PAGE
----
ND Non-Game Species
By Doug Leier
Biologists categorize more than 80 percent of North Dakota’s wildlife species as nongame, or those that don’t answer to the name of rooster, buck or sprig. And yet, the few species for which hunting or fishing is allowed attract the lion’s share of concerns from people who enjoy the outdoors.
Pheasants capture our attention because tens of thousands of us hunt them in the fall. We spend money on licenses that goes directly toward maintaining the pheasant population and providing places to hunt.
Many people do spend money on songbirds like chickadees and nuthatches – and other species that are not hunted, fished or trapped – but it’s not license money that goes back into helping maintain chickadee populations. It’s money to buy feeders and seeds to attract these birds to their yards.
Nongame wildlife do not generate any dedicated money that directly benefits their future, and yet they are an important part of our outdoor world. All these nongame species, as well as game animals, are part or a biological term called symbiosis; that is, living things depend on each other to function in natural harmony.
Which is why we all should be concerned with the status of all critters. When was the last time you went pheasant hunting and didn’t see any song birds, or other animals using the same habitat? Voles, pocket gophers, songbirds, frogs, snakes, pheasants, deer – they all might use the same habitat at one time or another. If the habitat is destroyed, it’s not just the marquee species that suffer.
In North Dakota, the State Game and Fish Department is the responsible caretaker for most animals. Game animals and game fish get most of the attention because almost all of the revenue to run the Game and Fish Department comes from hunter and angler license dollars and manufacturers excise taxes on firearms, ammunition, fishing tackle and other related equipment.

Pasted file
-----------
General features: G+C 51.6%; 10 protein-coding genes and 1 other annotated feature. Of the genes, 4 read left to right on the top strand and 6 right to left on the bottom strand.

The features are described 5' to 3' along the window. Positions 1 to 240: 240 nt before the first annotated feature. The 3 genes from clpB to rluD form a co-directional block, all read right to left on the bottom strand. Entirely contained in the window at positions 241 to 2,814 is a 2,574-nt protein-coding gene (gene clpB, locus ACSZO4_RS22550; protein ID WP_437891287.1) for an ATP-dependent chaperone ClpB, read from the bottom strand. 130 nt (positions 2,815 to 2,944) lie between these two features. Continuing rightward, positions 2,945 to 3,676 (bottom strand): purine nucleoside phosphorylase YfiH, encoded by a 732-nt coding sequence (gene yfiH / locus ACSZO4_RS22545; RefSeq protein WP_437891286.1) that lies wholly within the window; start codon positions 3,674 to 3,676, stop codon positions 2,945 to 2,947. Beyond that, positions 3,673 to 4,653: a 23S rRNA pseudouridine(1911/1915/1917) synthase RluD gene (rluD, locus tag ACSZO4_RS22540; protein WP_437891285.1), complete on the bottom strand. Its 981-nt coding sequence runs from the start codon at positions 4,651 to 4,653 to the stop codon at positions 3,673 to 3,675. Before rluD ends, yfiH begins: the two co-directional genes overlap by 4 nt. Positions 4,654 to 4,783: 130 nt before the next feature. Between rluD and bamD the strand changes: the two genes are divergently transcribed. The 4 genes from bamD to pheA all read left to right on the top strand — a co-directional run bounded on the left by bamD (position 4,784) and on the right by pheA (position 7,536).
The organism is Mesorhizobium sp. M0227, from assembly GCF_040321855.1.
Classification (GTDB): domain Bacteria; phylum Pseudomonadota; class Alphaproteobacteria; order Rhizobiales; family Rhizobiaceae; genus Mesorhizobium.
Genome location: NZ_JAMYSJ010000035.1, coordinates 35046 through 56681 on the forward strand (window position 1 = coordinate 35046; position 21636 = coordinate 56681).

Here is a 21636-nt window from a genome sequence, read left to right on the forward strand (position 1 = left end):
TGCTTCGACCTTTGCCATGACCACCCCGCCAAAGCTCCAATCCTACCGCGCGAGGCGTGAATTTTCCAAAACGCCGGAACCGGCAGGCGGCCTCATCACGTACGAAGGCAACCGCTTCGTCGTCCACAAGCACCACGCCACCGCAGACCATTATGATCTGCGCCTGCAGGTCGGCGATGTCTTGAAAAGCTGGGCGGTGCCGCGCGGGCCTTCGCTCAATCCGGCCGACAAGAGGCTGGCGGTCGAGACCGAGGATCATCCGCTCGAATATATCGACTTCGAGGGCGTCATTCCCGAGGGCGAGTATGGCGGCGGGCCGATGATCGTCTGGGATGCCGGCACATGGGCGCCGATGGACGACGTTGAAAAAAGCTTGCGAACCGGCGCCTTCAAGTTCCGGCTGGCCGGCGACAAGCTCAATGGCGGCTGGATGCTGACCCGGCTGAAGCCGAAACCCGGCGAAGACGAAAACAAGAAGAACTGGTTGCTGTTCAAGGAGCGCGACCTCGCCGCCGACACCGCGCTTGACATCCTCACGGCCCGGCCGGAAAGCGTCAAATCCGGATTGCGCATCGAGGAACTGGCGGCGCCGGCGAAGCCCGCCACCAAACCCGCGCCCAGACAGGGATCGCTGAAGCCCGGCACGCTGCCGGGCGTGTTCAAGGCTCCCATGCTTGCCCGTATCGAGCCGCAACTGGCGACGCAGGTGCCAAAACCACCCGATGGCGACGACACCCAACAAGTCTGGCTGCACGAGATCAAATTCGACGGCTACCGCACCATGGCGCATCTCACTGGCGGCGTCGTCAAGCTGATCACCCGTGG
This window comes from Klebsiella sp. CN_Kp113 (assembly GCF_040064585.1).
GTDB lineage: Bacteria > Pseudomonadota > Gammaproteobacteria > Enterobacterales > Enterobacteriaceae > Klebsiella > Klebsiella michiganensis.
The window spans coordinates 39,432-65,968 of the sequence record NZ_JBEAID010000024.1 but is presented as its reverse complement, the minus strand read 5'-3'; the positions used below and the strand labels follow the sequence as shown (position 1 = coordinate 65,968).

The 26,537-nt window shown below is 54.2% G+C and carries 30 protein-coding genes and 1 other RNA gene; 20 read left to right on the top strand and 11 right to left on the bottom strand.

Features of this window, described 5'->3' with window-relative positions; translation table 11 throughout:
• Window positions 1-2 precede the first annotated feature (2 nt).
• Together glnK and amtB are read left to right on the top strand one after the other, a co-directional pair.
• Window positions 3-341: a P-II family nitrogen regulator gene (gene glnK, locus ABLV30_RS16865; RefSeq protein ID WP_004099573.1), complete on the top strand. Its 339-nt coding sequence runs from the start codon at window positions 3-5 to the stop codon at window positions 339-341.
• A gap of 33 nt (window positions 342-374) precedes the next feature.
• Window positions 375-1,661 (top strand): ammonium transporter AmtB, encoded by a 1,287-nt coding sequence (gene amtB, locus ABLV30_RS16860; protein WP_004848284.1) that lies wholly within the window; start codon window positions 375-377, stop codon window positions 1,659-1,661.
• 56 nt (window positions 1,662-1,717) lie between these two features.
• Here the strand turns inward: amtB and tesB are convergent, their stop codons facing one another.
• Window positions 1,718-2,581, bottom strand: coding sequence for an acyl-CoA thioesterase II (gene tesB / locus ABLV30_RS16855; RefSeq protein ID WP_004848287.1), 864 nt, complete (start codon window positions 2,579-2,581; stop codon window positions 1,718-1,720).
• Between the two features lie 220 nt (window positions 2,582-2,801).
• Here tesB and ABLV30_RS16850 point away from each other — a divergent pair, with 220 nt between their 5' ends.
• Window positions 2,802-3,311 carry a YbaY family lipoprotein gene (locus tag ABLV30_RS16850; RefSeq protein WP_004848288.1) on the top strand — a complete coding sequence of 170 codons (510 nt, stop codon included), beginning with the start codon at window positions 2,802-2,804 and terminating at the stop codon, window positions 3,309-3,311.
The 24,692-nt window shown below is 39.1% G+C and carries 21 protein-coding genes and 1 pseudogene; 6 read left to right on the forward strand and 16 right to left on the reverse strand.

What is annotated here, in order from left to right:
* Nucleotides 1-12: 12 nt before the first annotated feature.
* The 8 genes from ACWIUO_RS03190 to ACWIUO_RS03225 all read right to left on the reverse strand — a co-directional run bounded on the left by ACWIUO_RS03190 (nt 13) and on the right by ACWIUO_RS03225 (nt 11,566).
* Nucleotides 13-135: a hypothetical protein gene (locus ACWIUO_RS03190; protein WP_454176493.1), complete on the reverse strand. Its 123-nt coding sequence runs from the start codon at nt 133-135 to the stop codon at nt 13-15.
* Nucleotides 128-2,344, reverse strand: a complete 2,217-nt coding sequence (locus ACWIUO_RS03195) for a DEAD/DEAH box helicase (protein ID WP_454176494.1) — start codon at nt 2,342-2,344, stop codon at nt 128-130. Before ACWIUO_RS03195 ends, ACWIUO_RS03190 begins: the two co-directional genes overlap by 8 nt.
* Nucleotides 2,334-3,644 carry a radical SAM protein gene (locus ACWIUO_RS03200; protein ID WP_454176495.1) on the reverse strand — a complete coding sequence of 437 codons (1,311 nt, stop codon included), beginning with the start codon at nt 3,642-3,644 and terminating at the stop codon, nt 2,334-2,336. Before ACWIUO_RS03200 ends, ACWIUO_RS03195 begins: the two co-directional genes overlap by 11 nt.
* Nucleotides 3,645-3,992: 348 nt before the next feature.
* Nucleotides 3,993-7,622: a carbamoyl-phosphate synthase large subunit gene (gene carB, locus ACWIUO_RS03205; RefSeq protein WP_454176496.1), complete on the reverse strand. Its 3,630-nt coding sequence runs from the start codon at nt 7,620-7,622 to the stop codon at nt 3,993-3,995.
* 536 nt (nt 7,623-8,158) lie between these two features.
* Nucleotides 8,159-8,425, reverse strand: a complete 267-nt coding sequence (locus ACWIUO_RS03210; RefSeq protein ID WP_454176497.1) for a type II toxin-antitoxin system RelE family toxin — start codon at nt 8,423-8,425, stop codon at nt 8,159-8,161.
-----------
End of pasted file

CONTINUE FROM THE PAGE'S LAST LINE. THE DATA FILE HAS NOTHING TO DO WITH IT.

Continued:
This is a good deal. Hunting and fishing are maintained by the people who participate, and a lot of the good things agencies do for game animals, like habitat creation or conservation, and protection against poachers, help many other species as well. But little money is available at the state level for funding management activities specifically designed to benefit nongame species.
That’s where the state Watchable Wildlife Program, and corresponding Watchable Wildlife income tax checkoff come in.
The Watchable Wildlife Program – formerly called the Nongame Wildlife Program – has been in operation since 1987. Through donations that come primarily from the tax checkoff, the Watchable Wildlife Program provides small grants to organizations and produces educational materials that help citizens better understand the role that all animals have in our great outdoors.
Tax checkoff dollars are also directly responsible for perhaps a few thousand bluebird nesting boxes built and placed by interested individuals over the past couple of decades.
The Watchable Wildlife Fund does not generate a great deal of revenue, but it helps pay for projects that might not otherwise get funded through regular Game and Fish income that comes from hunters and anglers.
Fortunately, for most wildlife it works both ways. Many nongame species benefit from habitat improvements and management actions designed for game species. The neat thing about nature is that all these animals are in it together.
Leier is a biologist for the Game and Fish Dept. He can be reached via